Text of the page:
Portsmouth remembers those who have died at sea in 'emotional' seafarers' service
Earlier today, armed forces veterans, dignitaries and religious officials were joined by members of the public for the city’s annual seafarers’ service.
In a tradition rather unique to Portsmouth, those who played key roles in the event spoke of the ever-prominent importance of marine industries to the city, and why we must continue to commemorate their sacrifices.
Alongside those who have lost their lives, the service commemorates the hard work of those who live at sea, from Royal Navy personnel to fisherman and ferry workers.
The church service began with a prayer from the Dean of Portsmouth, Canon Dr Anthony Cane.
He said: ‘We meet today to pray for all whose business is the sea – the men and woman of the royal and merchant navies, those who work in our docks and marinas, all those who fish from our local harbours, those employed with the commercial ferry companies and at Portsmouth International Port.
‘We pray for those who work in the air sea rescue services, for our lifeboats, lifeboats and coastguards.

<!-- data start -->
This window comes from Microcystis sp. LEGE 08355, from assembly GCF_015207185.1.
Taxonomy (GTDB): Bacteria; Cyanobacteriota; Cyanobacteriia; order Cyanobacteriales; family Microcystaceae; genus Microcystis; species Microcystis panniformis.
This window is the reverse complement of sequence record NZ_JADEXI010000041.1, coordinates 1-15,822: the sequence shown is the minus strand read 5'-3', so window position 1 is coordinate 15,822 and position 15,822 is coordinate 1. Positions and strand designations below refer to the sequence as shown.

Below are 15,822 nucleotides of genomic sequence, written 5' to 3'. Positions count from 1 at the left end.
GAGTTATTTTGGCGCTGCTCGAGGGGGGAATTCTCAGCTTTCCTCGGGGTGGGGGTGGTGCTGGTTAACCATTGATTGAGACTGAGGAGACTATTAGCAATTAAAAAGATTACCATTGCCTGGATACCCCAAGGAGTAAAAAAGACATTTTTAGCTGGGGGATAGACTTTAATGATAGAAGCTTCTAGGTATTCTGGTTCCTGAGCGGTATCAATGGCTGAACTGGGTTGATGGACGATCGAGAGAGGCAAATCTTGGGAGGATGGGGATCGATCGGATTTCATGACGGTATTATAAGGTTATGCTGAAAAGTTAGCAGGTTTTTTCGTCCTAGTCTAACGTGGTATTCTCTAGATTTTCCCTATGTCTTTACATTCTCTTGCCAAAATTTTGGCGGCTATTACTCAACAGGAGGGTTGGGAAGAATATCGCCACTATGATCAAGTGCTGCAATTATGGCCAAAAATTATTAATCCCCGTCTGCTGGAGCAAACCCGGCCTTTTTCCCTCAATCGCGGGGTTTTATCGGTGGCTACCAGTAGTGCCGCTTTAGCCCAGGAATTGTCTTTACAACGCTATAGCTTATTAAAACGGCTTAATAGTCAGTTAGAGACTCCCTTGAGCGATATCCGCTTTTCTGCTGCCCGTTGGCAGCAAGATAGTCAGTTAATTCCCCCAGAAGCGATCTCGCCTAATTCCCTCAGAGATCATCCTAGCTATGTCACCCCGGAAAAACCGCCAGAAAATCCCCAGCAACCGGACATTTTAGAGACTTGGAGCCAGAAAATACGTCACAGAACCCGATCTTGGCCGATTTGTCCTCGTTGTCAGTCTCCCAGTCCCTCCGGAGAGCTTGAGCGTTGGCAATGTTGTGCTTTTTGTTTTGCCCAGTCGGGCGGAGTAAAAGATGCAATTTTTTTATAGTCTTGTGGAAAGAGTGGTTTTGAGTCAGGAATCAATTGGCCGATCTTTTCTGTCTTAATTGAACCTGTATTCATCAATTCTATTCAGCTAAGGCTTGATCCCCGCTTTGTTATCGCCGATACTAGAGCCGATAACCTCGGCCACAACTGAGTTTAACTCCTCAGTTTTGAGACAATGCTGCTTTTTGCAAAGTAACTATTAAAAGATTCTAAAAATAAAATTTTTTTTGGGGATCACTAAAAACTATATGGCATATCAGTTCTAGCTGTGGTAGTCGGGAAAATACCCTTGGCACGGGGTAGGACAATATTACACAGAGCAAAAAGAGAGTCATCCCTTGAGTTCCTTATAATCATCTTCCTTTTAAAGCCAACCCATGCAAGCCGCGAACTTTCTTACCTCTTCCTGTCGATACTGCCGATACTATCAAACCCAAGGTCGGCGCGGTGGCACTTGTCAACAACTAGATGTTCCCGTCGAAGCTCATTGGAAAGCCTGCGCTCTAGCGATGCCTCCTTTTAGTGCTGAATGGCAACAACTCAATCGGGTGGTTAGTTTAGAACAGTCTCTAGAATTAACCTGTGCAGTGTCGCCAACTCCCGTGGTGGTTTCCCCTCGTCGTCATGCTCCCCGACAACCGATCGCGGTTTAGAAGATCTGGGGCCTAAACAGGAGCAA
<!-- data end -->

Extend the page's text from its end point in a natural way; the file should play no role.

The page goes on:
‘As we remember them and their families and friends, that they may be supported through every difficulty, we ask for God’s mercy and protection through the coming year.’
Songs from the cathedral’s choir followed, with bible readings, hymns and prayers.
A procession then took dignitaries and their wreaths to the Nelson statue in Grand Parade.
Speaking after the ceremony, leader of Portsmouth City Council, Councillor Gerald Vernon-Jackson, paid tribute to those who spend their lives at sea.
He said: ‘I have been coming to this for 20 years – at the end of the day we are a city by the sea and the water gives us purpose. People sailed from here in centuries gone by to sail around the world, with limited navigation, it's quite frightening really.
‘It’s important to celebrate that but also commemorate people’s lives and remember how dangerous the sea can be.
‘This service is one of the things Portsmouth does really well. We certainly value our history in this city and celebrate it well.’
Deputy Liberal Democrat leader, Cllr Suzy Horton, added: ‘It was a brilliant service, this is always one of my favourite ceremonies of the year because it’s so symbolic.
‘As a seaside city with the Royal Navy and all the people who work at sea it’s lovely to remember them all.
‘There is something so poignant about having the cathedral so close to the sea, allowing us to do a service like this right by the water.’
At the end of the ceremony, The Lord Mayor of Portsmouth, Cllr Hugh Mason, threw a wreath into the Solent to commemorate everyone who has lost their life at sea.
He said: ‘This ceremony is very special because signifies the link between Portsmouth and the sea – not just the Royal Navy but the whole community that serves the sea.’